India may miss nutrition targets 

#GS2 #Children #Nutrition 

Global Nutrition Report says it has highest rates of inequalities in malnutrition 

  • India is among 88 countries that are likely to miss global nutrition targets by 2025, according to the Global Nutrition Report 2020.  
  • It also identified the country as one with the highest rates of domestic inequalities in malnutrition. 
  • In 2012, the World Health Assembly identified six nutrition targets for maternal, infant and young child nutrition to be met by 2025.  
  • These require governments to reduce stunting by 40% in children under five and prevalence of anaemia by 50% among women in the age group of 19-49, ensure 30% reduction in low-birth weight and no increase in childhood overweight, increase the rate of exclusive breastfeeding in the first six months up to at least 50% and reduce and maintain childhood wasting to less than 5%. 
  • According to the Global Nutrition Report 2020, India will miss targets for all four nutritional indicators for which there is data available — stunting among under-five children, anaemia among women of reproductive age, childhood overweight and exclusive breastfeeding. 

Underweight children 

  • Between 2000 and 2016, underweight rates have decreased from 66.0% to 58.1% for boys and 54.2% to 50.1% in girls.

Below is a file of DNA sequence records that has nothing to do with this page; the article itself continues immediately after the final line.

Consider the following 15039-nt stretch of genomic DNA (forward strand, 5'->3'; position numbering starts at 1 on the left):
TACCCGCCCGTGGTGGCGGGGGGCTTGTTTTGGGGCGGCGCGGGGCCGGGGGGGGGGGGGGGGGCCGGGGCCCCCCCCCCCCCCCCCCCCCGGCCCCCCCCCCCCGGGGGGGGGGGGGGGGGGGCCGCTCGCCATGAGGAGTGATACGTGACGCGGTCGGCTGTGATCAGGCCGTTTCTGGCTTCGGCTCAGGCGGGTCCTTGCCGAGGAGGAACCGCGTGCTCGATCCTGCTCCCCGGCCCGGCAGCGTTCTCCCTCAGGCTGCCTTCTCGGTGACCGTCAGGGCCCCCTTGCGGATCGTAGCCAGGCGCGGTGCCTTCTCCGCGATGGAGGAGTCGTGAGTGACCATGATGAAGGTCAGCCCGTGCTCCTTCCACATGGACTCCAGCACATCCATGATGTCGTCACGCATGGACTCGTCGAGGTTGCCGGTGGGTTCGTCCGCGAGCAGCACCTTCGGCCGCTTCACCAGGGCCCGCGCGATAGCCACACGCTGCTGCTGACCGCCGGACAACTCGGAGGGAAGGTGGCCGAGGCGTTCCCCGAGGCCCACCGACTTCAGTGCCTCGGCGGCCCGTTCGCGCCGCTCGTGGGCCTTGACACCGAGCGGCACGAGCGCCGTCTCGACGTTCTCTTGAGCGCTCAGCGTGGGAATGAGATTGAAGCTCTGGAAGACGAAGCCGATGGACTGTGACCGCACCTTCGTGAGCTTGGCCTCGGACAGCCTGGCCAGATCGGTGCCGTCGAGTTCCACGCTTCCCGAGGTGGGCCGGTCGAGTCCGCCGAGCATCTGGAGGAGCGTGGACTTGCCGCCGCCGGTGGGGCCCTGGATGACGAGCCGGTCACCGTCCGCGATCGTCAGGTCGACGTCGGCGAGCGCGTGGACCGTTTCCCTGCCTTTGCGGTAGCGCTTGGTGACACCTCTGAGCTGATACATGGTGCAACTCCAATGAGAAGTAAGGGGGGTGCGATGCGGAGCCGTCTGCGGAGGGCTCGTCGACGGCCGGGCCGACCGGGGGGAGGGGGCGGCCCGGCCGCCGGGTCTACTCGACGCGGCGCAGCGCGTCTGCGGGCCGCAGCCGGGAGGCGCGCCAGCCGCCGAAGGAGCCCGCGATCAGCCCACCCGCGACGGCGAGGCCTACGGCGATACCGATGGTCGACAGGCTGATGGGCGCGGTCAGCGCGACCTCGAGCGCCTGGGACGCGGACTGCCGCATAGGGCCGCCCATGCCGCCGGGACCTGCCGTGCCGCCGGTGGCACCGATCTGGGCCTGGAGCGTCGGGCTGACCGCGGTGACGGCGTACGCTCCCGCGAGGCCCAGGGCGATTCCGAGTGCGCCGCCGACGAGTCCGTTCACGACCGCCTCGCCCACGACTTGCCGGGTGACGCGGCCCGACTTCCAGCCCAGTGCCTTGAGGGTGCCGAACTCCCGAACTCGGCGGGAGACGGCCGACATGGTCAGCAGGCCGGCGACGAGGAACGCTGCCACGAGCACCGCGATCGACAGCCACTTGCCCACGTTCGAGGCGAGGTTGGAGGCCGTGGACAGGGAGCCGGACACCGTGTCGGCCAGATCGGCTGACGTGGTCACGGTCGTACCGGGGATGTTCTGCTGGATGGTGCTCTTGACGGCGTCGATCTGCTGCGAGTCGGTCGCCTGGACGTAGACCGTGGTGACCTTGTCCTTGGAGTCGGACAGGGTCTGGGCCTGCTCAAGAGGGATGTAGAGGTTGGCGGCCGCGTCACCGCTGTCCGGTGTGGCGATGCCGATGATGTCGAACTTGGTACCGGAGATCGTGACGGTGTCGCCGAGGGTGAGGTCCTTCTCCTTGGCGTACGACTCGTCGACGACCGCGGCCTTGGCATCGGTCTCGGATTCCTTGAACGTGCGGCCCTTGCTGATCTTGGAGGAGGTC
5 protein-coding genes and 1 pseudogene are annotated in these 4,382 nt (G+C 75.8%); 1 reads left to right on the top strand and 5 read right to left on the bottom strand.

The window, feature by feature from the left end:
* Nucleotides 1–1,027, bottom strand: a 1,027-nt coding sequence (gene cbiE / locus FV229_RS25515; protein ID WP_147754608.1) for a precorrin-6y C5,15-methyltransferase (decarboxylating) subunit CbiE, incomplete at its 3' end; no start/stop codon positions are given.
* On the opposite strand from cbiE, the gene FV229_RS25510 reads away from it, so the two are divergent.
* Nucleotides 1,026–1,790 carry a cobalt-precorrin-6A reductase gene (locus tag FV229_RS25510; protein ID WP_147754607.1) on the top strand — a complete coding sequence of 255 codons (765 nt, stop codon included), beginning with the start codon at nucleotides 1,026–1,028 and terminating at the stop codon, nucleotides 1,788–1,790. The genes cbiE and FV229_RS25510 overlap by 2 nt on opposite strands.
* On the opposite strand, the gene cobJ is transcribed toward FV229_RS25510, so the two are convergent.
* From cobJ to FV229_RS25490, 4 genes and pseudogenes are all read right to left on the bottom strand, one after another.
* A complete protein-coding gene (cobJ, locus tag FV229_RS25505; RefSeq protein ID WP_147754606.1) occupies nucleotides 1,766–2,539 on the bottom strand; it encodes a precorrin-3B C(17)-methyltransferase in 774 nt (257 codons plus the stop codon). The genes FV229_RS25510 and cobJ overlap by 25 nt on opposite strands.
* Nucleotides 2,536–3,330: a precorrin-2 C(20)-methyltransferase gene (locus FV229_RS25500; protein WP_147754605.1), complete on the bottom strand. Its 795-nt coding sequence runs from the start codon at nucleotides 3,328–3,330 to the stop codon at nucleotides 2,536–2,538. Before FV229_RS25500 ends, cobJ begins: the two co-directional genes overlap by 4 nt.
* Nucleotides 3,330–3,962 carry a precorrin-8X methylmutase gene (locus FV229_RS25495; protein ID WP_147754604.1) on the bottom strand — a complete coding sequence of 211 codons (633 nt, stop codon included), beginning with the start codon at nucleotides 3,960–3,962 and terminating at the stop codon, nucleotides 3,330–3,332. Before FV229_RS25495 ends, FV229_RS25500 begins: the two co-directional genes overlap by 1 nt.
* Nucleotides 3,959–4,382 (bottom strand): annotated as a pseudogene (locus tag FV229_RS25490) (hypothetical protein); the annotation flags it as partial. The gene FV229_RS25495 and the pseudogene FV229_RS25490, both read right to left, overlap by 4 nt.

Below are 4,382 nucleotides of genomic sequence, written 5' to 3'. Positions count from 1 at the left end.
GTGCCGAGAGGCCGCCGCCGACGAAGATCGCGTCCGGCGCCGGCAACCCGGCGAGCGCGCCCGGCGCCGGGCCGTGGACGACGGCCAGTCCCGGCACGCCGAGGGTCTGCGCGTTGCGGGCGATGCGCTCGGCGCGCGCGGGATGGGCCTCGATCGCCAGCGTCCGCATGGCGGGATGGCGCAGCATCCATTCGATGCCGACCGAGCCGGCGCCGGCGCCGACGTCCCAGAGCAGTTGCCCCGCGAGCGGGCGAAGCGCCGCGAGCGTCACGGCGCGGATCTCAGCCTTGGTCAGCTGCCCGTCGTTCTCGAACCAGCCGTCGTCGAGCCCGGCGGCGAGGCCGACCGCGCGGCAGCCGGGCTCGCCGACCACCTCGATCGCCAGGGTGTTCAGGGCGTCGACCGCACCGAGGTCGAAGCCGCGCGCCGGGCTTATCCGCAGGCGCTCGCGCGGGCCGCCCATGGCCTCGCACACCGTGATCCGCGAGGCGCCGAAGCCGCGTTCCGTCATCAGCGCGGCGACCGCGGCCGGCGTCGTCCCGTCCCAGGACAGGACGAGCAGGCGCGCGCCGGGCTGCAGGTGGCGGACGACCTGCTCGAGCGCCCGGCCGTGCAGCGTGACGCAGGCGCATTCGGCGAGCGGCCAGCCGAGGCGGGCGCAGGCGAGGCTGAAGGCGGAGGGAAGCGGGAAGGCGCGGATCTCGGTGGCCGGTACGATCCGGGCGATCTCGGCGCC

• However, this is still high compared with the average of 35.6% for boys and 31.8% for girls in Asia. 
  • In addition, 37.9% of children under five are stunted and 20.8% are wasted, compared with the Asia average of 22.7% and 9.4% respectively. 
  • One in two women of reproductive age is anaemic, while at the same time the rate of overweight and obesity continues to rise, affecting almost a fifth of the adults, at 21.6% of women and 17.8% of men. 
  • India is identified as among the three worst countries, along with Nigeria and Indonesia, for steep within-country disparities on stunting, where the levels varied four-fold across communities. 

Stunting level 

  • Stunting level in Uttar Pradesh is over 40% and the rate among individuals in the lowest income group is more than double those in the highest income group at 22.0% and 50.7%, respectively.  
  • In addition, stunting prevalence is 10.1% higher in rural areas compared with urban areas. 
  • The same applies for overweight and obesity, where there are nearly double as many obese adult females than there are males (5.1% compared to 2.7%). 
  • Coming at a time the world is battling COVID-19, which has exposed different forms of socio-economic inequities, the authors have called for promoting equity to address malnutrition. 
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